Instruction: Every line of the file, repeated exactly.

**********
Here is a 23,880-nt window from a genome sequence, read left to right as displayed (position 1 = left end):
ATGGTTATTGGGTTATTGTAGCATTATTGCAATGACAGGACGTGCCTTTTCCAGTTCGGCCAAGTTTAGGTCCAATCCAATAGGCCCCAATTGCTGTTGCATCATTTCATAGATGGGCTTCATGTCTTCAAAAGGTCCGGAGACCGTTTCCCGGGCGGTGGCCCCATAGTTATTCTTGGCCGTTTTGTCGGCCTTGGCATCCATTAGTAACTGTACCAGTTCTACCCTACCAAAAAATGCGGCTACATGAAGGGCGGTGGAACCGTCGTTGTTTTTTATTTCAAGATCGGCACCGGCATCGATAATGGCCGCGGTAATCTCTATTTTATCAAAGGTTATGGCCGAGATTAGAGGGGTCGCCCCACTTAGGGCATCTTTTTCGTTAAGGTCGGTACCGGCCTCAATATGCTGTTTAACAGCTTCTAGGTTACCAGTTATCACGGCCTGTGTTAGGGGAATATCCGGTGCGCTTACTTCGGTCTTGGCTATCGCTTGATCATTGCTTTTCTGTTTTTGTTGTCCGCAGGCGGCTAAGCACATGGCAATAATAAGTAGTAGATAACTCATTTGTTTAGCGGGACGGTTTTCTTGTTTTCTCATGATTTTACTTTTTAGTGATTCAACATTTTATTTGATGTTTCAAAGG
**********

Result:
Here is a 23,880-nt window from a genome sequence, read left to right as displayed (position 1 = left end):
ATGGTTATTGGGTTATTGTAGCATTATTGCAATGACAGGACGTGCCTTTTCCAGTTCGGCCAAGTTTAGGTCCAATCCAATAGGCCCCAATTGCTGTTGCATCATTTCATAGATGGGCTTCATGTCTTCAAAAGGTCCGGAGACCGTTTCCCGGGCGGTGGCCCCATAGTTATTCTTGGCCGTTTTGTCGGCCTTGGCATCCATTAGTAACTGTACCAGTTCTACCCTACCAAAAAATGCGGCTACATGAAGGGCGGTGGAACCGTCGTTGTTTTTTATTTCAAGATCGGCACCGGCATCGATAATGGCCGCGGTAATCTCTATTTTATCAAAGGTTATGGCCGAGATTAGAGGGGTCGCCCCACTTAGGGCATCTTTTTCGTTAAGGTCGGTACCGGCCTCAATATGCTGTTTAACAGCTTCTAGGTTACCAGTTATCACGGCCTGTGTTAGGGGAATATCCGGTGCGCTTACTTCGGTCTTGGCTATCGCTTGATCATTGCTTTTCTGTTTTTGTTGTCCGCAGGCGGCTAAGCACATGGCAATAATAAGTAGTAGATAACTCATTTGTTTAGCGGGACGGTTTTCTTGTTTTCTCATGATTTTACTTTTTAGTGATTCAACATTTTATTTGATGTTTCAAAGG